HUD's Oversight of Housing Agencies Should Focus More on Inappropriate Use of Program Funds
GAO-09-33, Jun 11, 2009
The Department of Housing and Urban Development (HUD) provided over $6.7 billion in fiscal year 2008 to housing agencies to operate, modernize, and develop about 1.2 million public housing units. It is important that HUD exercise sufficient oversight of housing agencies to help ensure that public housing funds are being used as intended and properly managed. In this report, GAO examines HUD's oversight processes for detecting housing agencies at risk of inappropriate use and mismanagement of public housing funds. GAO analyzed HUD financial data on about 3,300 housing agencies, compared HUD's oversight policies with program and agency objectives, and interviewed agency officials.
Key HUD oversight processes could be more focused on identifying potential inappropriate use or mismanagement of public housing funds. HUD primarily relies on single audits to identify such problems, although HUD, its Office of Inspector General (OIG), and the President's Council on Integrity and Efficiency (now known as the Council of the Inspectors General on Integrity and Efficiency) have identified weaknesses with some audits. Further, even when these audits do identify issues, HUD does not systematically summarize audit findings to identify and understand emerging and persistent issues to better monitor housing agencies for inappropriate use and mismanagement of public housing funds. Understanding these problems could be useful for identifying housing agencies that are at greater risk of inappropriately using or mismanaging public housing funds. HUD uses the Public Housing Assessment System (PHAS) to monitor and rate the overall condition and financial health of public housing agencies. However, PHAS is not intended to identify inappropriate uses of public housing funds and is limited in its ability to detect potential mismanagement. HUD also analyzes the financial data of public housing agencies, but its review focuses on the accuracy and completeness of the information used to calculate PHAS scores. GAO analyzed financial data from the housing agencies and found many housing agencies showed indicators that they were at risk of potential inappropriate use and mismanagement of public housing funds--while most received passing PHAS scores. For example, GAO found that from 2002 to 2006, 200 housing agencies had written checks for more than the funds available in their bank accounts (bank overdrafts) on average of $25,000 or more. However, 75 percent of these agencies received passing PHAS scores. Such overdrafts raise questions about these agencies' cash management. But HUD does not use these and similar measures to identify housing agencies at greater risk of inappropriately using or mismanaging public housing funds. Without fully leveraging the audit and financial information it collects, the department limits its ability to identify housing agencies that are at greater risk of inappropriately using or mismanaging program funds.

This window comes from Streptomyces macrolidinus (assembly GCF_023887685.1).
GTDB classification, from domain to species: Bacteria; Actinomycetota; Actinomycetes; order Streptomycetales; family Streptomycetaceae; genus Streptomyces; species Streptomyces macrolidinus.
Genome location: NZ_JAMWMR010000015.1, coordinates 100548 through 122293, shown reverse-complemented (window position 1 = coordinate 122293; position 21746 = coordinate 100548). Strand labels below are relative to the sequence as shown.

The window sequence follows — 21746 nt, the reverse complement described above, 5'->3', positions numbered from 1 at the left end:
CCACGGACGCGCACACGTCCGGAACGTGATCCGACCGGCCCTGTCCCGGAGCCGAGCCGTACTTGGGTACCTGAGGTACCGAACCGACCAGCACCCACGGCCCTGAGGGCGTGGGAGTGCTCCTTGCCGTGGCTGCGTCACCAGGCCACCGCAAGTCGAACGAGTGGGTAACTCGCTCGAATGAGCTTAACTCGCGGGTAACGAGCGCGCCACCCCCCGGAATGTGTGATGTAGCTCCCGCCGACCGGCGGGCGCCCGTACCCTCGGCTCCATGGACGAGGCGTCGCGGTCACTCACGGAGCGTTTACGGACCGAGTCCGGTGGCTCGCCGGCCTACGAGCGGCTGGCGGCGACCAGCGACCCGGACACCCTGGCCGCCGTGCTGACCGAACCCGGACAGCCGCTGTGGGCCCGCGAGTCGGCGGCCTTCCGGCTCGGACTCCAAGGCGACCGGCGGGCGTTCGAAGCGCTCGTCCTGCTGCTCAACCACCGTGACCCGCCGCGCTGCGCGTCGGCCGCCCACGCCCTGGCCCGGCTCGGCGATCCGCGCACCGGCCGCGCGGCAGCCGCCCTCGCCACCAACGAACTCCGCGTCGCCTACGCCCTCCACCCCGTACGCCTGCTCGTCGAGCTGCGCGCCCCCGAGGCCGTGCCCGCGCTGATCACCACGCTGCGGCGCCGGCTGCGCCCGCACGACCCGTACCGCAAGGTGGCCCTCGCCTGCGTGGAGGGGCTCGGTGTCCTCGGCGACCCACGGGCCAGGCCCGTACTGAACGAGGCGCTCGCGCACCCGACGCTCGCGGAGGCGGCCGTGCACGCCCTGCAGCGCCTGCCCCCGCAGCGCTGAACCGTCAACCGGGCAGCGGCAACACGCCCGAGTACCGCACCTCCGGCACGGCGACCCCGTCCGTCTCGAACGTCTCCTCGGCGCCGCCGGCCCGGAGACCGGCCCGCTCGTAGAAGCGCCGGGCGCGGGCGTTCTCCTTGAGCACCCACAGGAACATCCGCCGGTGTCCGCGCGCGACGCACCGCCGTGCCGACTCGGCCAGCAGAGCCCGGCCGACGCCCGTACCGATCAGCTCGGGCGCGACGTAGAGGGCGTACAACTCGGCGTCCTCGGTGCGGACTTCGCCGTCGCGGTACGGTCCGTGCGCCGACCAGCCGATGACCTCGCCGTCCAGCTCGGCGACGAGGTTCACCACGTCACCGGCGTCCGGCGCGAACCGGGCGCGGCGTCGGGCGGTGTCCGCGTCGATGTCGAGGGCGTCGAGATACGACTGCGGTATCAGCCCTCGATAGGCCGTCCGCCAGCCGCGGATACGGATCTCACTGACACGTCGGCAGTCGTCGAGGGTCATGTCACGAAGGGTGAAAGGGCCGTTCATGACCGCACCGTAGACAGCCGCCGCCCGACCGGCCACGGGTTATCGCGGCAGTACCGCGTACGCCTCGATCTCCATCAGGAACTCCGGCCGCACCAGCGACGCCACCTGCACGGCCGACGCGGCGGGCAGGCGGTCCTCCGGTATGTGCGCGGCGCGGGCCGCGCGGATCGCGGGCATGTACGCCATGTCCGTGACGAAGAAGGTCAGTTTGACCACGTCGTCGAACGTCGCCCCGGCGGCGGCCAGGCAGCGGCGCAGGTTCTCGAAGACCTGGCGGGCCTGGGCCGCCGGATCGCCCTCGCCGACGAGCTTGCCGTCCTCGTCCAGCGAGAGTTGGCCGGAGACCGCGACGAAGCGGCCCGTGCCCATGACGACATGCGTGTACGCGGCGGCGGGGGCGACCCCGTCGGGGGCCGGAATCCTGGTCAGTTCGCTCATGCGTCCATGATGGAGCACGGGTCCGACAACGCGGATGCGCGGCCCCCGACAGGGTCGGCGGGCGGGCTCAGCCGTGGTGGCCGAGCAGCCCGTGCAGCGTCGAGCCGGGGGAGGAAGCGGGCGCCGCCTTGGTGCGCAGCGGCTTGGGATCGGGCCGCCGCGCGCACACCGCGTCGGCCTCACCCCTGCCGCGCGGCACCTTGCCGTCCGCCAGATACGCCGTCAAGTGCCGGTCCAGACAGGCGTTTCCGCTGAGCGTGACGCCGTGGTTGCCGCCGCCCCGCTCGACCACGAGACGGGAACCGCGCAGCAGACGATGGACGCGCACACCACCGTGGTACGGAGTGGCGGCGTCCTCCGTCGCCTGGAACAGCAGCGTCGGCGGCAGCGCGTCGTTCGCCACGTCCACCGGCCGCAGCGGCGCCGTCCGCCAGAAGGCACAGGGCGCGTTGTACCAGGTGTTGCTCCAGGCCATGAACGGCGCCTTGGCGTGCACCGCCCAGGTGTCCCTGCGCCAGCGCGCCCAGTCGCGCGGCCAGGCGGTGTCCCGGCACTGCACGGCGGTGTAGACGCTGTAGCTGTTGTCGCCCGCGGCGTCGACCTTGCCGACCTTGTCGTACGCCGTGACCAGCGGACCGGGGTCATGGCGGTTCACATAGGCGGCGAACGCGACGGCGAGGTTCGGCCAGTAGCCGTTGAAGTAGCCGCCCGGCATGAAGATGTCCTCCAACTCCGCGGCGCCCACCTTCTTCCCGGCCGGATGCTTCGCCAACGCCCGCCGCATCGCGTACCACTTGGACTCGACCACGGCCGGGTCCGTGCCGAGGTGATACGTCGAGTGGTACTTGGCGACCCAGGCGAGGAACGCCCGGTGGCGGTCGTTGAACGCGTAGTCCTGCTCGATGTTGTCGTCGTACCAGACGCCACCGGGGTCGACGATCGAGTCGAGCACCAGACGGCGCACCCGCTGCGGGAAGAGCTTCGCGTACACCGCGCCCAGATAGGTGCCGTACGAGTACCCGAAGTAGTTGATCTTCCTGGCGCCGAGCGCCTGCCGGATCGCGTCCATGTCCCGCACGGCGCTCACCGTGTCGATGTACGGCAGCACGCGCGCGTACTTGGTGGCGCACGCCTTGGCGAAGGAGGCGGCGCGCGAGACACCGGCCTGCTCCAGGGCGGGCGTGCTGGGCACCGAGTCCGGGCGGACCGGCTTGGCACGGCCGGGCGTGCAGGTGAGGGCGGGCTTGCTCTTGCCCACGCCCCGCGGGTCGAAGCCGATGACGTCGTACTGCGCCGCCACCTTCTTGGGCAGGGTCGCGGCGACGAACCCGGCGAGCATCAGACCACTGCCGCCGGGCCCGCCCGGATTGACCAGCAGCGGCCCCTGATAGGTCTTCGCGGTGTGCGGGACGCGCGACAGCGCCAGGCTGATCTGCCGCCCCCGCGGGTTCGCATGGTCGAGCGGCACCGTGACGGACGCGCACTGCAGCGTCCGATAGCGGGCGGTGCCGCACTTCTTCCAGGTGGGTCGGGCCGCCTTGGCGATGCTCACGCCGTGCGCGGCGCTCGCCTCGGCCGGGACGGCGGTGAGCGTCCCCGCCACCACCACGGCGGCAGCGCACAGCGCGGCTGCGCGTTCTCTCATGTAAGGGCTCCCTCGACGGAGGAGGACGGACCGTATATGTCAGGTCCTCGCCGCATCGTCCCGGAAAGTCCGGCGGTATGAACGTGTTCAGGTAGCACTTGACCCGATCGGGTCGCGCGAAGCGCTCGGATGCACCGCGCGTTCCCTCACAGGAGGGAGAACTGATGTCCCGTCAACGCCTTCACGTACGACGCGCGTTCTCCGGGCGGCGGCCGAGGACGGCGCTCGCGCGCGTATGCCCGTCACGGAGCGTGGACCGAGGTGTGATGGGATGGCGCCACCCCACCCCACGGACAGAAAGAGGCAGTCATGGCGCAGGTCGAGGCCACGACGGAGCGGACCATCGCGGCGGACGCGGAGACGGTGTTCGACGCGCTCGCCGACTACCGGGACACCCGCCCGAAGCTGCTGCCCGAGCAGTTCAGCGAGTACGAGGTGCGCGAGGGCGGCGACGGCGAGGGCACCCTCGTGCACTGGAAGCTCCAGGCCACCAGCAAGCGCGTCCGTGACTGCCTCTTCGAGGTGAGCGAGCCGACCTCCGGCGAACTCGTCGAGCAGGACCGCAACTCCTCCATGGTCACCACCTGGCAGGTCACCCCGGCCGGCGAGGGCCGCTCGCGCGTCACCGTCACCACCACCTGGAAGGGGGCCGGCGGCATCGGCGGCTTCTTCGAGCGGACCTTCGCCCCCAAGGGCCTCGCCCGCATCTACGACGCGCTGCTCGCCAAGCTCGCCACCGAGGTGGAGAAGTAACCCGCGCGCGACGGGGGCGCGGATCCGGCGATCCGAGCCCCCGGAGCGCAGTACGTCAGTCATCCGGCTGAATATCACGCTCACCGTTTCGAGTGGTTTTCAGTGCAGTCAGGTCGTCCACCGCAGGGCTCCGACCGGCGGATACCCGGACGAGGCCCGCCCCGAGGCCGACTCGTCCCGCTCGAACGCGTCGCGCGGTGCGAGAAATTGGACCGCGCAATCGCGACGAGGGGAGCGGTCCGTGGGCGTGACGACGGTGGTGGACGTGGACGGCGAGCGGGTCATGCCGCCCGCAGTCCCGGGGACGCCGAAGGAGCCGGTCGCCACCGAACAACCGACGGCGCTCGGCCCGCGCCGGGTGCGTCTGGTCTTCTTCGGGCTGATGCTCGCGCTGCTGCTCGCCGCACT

- Closed - implemented